Many thanks to Liz Dom who lead the event and project leaders Cat Kramer and Zack Denfeld and Anne Maisey from the museum, who took part remotely from Porto in Portugal at the start, for a great collaboration!
It’s always a pleasure to spend time with students from the Fosen Folk High School from the other side of the fjord. Despite the dreadful weather, we visited all 3 of my sites – the onion garden Chicago at the Ringve Botanical Gardens followed by the Væres Venners Community Garden and, finally, my own garden The Edible Garden (this is the first time I’ve taken a group to all 3 sites!). Those that took part were two of the “lines”: The Self-sufficiency line and the The Organic Farming line (small scale). The Organic Farming line were only on the first two visits, so the picture only shows the Self-sufficiency folk!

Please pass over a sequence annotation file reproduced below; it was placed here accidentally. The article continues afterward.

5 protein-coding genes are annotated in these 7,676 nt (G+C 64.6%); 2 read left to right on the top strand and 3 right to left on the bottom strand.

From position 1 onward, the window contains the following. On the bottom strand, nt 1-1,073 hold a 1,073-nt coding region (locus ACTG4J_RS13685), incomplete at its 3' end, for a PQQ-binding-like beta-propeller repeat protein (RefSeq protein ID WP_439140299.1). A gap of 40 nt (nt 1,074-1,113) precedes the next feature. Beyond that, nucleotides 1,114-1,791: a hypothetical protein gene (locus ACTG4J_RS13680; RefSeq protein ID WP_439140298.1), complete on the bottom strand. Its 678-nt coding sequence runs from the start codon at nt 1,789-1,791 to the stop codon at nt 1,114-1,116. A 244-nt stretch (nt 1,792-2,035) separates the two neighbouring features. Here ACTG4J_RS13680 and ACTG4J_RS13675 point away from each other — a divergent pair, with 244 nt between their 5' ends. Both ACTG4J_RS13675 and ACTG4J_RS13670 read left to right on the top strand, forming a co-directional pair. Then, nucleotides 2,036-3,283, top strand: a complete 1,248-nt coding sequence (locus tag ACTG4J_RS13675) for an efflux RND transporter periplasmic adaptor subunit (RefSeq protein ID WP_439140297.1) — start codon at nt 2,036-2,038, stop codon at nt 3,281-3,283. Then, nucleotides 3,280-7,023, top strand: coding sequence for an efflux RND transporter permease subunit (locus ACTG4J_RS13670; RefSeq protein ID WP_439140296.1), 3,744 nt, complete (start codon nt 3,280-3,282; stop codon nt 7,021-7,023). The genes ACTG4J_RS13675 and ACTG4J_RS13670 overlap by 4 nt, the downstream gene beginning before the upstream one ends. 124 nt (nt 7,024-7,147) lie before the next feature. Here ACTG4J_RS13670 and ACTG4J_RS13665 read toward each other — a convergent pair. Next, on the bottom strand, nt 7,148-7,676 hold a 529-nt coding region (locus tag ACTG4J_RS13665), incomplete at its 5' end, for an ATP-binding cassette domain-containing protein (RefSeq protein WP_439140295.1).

I had to go to Stjørdal this morning to renew my driver’s license. I took the bus there and returned with the train along the fjord to Trondheim as I needed to go to the botanical garden, a distance of about 34 km…and this beautiful train journey only costs kr 42, the same price as taking the bus anywhere in Trondheim!
This video shows a short stretch from Haugan to Malvik and the last few seconds shows my red house on the hill!